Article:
The Cabinet on Wednesday approved production-linked incentive (PLI) schemes for white goods and solar modules, which would together cost the government Rs 10,738 crore over five years.
Under the scheme for white goods, eligible investors in air conditioners, LED lights and such components will be granted a total incentive of Rs 6,238 crore. The scheme for solar modules promises benefits of Rs 4,500 crore.
Investors in white goods will get incentives of 4-6% on incremental sales (likely to be calculated over the base year of 2019-20) of products manufactured in India. Commerce and industry minister Piyush Goyal said the value addition for the AC industry is estimated to rise from the current 20-25% to 75% after the implementation of the scheme; in LED lights, it will jump to 70-75% from 40%.
Similarly, solar module manufacturers firms will be incentivised according to the efficiency and indigenous component of the panels.
These are part of the 13 PLI schemes, announced by the government in the wake of the Covid-19 pandemic last year, to lure mainly large corporations to expand manufacturing, bolster supply chains and boost exports. The total incentives under the PLI schemes, covering sectors, including telecom, electronics, auto part, pharma, chemical cells and textiles, stood at Rs 1.97 lakh crore over a five-year period. The schemes, put together, are expected to catalyse incremental manufacturing of as much as $520 billion over five years.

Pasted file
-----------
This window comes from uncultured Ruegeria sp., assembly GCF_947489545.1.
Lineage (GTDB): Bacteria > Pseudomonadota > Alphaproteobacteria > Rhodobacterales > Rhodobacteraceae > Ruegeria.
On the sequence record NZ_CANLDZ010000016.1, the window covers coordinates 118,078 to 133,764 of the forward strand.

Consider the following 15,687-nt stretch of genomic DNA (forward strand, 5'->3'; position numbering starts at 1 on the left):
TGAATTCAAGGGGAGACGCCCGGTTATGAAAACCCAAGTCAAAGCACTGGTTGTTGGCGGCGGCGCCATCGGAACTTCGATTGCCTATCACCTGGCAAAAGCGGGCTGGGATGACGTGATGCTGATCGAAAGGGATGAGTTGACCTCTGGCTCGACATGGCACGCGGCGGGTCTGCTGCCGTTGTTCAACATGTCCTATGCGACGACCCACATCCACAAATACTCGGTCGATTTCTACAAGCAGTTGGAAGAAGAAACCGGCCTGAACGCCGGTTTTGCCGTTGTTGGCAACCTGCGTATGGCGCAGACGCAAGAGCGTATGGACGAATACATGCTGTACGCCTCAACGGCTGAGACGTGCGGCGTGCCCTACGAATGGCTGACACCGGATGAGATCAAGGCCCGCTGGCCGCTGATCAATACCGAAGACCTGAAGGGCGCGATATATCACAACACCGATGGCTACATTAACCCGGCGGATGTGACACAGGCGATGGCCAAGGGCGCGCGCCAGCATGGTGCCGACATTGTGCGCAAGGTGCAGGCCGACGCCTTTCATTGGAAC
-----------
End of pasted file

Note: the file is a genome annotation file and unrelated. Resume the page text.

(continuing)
The PLI scheme for white goods is expected to pave the way for an incremental investment of Rs 7,920 crore, production of Rs 1,68,000 crore and exports of Rs 64,400 crore. It’s also estimated to earn the government direct and indirect tax revenues of Rs 49,300 crore and create additional four lakh direct and indirect jobs.
As for the PLI scheme in solar modules, the government expects it to help double the country’s module-making capacity from the current base of 10 giga-watt and add about 30,000 direct employment.
The DPIIT and the ministry of new and renewable energy will soon come out with detailed operational guidelines for companies to avail the incentives in white goods and solar modules, respectively.
Gautam Mohanka, managing director of Gautam Solar, said: “These incentives will empower the solar industry, and once it starts to deliver products as per the expected standards, it can penetrate the global markets as well.”
Expecting an increase in demand “due to supportive policy steps” taken by the Centre, Tata Power Solar announced on Wednesday the doubling of its cell and module manufacturing capacity to 1.1 GW. ReNew Power had earlier said that it will set up a 2 GW MW solar cells and modules manufacturing facility in the country. Hyderabad-based Premier Energies has also recently increased its module manufacturing capacity to 1.5 GW.
About 50% of the country’s solar manufacturing capacity currently remains unutilised, as developers have preferred to import cheaper equipment, mostly from China, to build solar plants. However, overall solar imports in the first ten months of FY21 have fallen to $393 million from $1.6 billion in the same period a year ago as solar capacity addition fell 44% to 4.7 GW and module prices fell by about 20%.